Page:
Common Job Scams: Stay Aware and Protect Yourself

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Common Job Scams: Stay Aware and Protect Yourself

There are lots of scams out there in the world. The top fraud of 2017 was one where people would receive a call from a loved one who was reportedly in trouble and needed to be sent money. In fact, $328 million was lost to this scam alone, and one in five people who reported a scam fell victim to one.

The fact that any scam exists is unfortunate, but when you're looking for a job, the thought of a scam can make an inherently stressful process even scarier.

Especially if you're someone who hasn't been working for some time, it's hard to know where to look for signs of trouble. Here's how to avoid some top job scams so you can start earning without fear.

Ways to Avoid Common Job Scams

Luckily, many jobs that are scams have the same warning signs to look out for. On sites like Craigslist and others, chances are if it feels fishy, then it's fishy. Don't be a victim to something that you can avoid.

Look for the Warning Signs

Some warning signs may seem very obvious, and others might be more subtle and hard to detect. The sad reality is that these scams are around because they actually work.

If a job seems too good to be true, it almost without a doubt actually is. If you're offered the job straight away without an interview or without even applying, you should know that you're getting scammed. If little to no discussion has taken place with an employer, there's something that's not right about the process.

If the company you're looking into asks you to transfer money to them or wants to know your credit card information, that's a scam as well. This is something that you should report, as it's a blatant attack on people to try to get money.

Any time a company asks for personal information such as this, or something like your driver's license number or social security number, you should no longer contact that company.

If you have to pay for training, the job isn't legitimate or fair. If you have to pay for a credit check as a part of your application process, the company is trying to get money from you. Same goes for if you're asked to wire money or forward it to a third party.

Salary details can be a tricky topic to navigate while in the job market, but if they're wildly unclear, then something might be wrong. If the employer can't give you at least an estimate of a number, then they might not be a legitimate company.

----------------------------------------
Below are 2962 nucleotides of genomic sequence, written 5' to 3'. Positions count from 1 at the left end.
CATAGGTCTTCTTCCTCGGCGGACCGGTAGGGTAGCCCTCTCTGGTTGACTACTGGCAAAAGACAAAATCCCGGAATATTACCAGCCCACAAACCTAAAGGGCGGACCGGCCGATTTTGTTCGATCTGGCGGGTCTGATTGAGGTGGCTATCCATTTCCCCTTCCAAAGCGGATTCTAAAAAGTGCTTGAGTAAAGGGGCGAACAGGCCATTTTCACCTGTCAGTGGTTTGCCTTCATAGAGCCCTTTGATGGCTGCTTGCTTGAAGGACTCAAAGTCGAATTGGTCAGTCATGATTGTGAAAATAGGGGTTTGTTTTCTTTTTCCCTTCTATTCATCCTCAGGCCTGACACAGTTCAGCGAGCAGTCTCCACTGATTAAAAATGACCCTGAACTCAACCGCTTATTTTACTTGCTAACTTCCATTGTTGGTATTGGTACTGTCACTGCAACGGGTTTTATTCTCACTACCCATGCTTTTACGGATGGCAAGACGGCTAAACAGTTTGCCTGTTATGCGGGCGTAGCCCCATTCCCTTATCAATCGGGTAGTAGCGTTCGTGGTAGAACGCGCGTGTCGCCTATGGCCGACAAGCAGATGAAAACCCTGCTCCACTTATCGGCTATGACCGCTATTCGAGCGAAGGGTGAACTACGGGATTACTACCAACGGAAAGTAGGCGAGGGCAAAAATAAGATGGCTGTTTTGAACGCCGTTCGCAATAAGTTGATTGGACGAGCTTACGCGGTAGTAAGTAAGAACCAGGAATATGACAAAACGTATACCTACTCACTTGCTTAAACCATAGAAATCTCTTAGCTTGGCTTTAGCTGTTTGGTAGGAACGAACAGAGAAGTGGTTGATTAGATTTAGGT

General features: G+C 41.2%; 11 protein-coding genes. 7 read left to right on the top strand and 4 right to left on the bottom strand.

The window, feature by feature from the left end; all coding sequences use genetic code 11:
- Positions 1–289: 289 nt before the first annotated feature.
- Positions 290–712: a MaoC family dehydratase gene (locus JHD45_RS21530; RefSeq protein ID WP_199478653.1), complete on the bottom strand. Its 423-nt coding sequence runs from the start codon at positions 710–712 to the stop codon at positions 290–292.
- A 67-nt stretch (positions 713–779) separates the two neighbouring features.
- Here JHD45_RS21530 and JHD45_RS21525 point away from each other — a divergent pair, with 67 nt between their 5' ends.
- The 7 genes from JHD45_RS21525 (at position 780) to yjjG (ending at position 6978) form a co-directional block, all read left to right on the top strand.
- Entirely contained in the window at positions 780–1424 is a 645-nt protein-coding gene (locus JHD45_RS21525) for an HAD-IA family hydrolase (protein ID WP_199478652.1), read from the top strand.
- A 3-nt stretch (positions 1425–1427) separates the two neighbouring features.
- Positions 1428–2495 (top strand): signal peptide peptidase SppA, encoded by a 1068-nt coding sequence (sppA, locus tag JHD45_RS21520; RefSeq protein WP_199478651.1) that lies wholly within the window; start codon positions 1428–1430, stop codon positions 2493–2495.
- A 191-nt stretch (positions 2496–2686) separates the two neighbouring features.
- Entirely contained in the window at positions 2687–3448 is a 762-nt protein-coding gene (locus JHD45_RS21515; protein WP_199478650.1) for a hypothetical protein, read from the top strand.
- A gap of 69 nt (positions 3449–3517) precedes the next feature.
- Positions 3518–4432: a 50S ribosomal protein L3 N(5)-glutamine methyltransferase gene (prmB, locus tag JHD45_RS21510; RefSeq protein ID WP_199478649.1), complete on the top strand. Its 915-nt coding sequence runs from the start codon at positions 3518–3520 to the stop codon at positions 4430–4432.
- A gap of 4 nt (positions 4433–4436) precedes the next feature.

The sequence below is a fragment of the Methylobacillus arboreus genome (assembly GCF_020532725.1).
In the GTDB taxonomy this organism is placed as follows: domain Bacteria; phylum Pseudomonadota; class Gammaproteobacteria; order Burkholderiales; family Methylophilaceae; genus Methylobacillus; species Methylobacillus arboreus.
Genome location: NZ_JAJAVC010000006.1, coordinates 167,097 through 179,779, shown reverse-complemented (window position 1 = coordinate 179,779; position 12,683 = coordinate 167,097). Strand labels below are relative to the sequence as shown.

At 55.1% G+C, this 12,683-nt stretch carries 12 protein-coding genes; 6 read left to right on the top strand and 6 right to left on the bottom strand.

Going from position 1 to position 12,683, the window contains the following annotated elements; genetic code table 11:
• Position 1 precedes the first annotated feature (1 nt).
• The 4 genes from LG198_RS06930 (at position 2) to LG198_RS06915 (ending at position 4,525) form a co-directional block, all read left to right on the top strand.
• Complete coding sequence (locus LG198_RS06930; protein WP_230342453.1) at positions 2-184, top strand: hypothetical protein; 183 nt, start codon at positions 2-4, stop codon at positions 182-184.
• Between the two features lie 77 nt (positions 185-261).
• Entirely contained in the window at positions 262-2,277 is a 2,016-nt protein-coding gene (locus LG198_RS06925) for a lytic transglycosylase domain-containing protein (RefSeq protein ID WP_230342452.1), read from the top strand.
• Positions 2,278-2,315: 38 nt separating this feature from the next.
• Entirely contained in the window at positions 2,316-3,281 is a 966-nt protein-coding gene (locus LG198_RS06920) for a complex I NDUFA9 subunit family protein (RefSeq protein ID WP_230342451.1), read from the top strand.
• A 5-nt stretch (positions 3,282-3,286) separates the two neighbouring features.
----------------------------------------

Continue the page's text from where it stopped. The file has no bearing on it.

Don't get disheartened. There are a lot of jobs out there with reliable companies that are excited to work with you. The good outweighs the bad, but the bad does need to be watched out for.

Do a Background Check

When you're considering applying to a company, do your research on them before you take another step.

If you just do as much as google the name of the company and add "scam" to the end of it, you may come up with some results that can help clear things up for you.

You can also check to see if the company is listed on Glassdoor and see what kinds of reviews that they have. If the reviews aren't good, it means other people have gone before you and seen if the company is a scam.

If there is no contact information on the website of the business you're looking into, that is another warning sign. You can also check the company out through the Better Business Bureau.

Types of Scams

Besides run of the mill scams to do with applying for jobs, career-related scams are also out there.

If someone is advertising career consulting, you have to be careful. There are people out there who will pretend to be impressed with your skill set and ask to represent you. They'll try to sell you resume writing skills, marketing services, and more to take your money from you.

Recruiters can also contact you saying that they have a job that would be perfect for you. They'll also, unfortunately, say that there isn't an opening right now, but if they could offer you a little bit of training, it might increase your candidacy.